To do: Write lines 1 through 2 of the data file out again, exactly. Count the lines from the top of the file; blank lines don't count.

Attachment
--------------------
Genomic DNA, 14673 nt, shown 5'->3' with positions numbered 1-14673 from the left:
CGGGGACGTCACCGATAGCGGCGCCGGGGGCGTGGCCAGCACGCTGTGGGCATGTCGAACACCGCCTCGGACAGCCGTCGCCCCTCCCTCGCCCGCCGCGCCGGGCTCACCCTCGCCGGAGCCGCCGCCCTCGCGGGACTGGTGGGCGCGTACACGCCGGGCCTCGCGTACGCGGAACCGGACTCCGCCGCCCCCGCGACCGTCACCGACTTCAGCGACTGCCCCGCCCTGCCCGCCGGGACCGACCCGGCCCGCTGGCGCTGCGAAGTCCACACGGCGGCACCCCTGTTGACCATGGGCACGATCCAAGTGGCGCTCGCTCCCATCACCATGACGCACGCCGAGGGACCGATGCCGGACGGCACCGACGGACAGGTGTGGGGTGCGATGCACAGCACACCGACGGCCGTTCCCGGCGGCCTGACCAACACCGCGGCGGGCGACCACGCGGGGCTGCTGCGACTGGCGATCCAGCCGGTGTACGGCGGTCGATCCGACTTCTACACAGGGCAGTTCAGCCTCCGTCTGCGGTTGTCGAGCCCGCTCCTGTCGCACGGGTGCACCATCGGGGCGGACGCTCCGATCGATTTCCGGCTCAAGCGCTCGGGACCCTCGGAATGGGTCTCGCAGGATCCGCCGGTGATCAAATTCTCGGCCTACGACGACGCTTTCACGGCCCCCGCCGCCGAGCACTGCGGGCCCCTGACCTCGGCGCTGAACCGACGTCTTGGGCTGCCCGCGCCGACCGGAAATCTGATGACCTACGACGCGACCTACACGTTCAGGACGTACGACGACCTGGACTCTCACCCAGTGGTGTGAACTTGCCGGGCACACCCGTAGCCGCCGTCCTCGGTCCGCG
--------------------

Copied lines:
Genomic DNA, 14673 nt, shown 5'->3' with positions numbered 1-14673 from the left:
CGGGGACGTCACCGATAGCGGCGCCGGGGGCGTGGCCAGCACGCTGTGGGCATGTCGAACACCGCCTCGGACAGCCGTCGCCCCTCCCTCGCCCGCCGCGCCGGGCTCACCCTCGCCGGAGCCGCCGCCCTCGCGGGACTGGTGGGCGCGTACACGCCGGGCCTCGCGTACGCGGAACCGGACTCCGCCGCCCCCGCGACCGTCACCGACTTCAGCGACTGCCCCGCCCTGCCCGCCGGGACCGACCCGGCCCGCTGGCGCTGCGAAGTCCACACGGCGGCACCCCTGTTGACCATGGGCACGATCCAAGTGGCGCTCGCTCCCATCACCATGACGCACGCCGAGGGACCGATGCCGGACGGCACCGACGGACAGGTGTGGGGTGCGATGCACAGCACACCGACGGCCGTTCCCGGCGGCCTGACCAACACCGCGGCGGGCGACCACGCGGGGCTGCTGCGACTGGCGATCCAGCCGGTGTACGGCGGTCGATCCGACTTCTACACAGGGCAGTTCAGCCTCCGTCTGCGGTTGTCGAGCCCGCTCCTGTCGCACGGGTGCACCATCGGGGCGGACGCTCCGATCGATTTCCGGCTCAAGCGCTCGGGACCCTCGGAATGGGTCTCGCAGGATCCGCCGGTGATCAAATTCTCGGCCTACGACGACGCTTTCACGGCCCCCGCCGCCGAGCACTGCGGGCCCCTGACCTCGGCGCTGAACCGACGTCTTGGGCTGCCCGCGCCGACCGGAAATCTGATGACCTACGACGCGACCTACACGTTCAGGACGTACGACGACCTGGACTCTCACCCAGTGGTGTGAACTTGCCGGGCACACCCGTAGCCGCCGTCCTCGGTCCGCG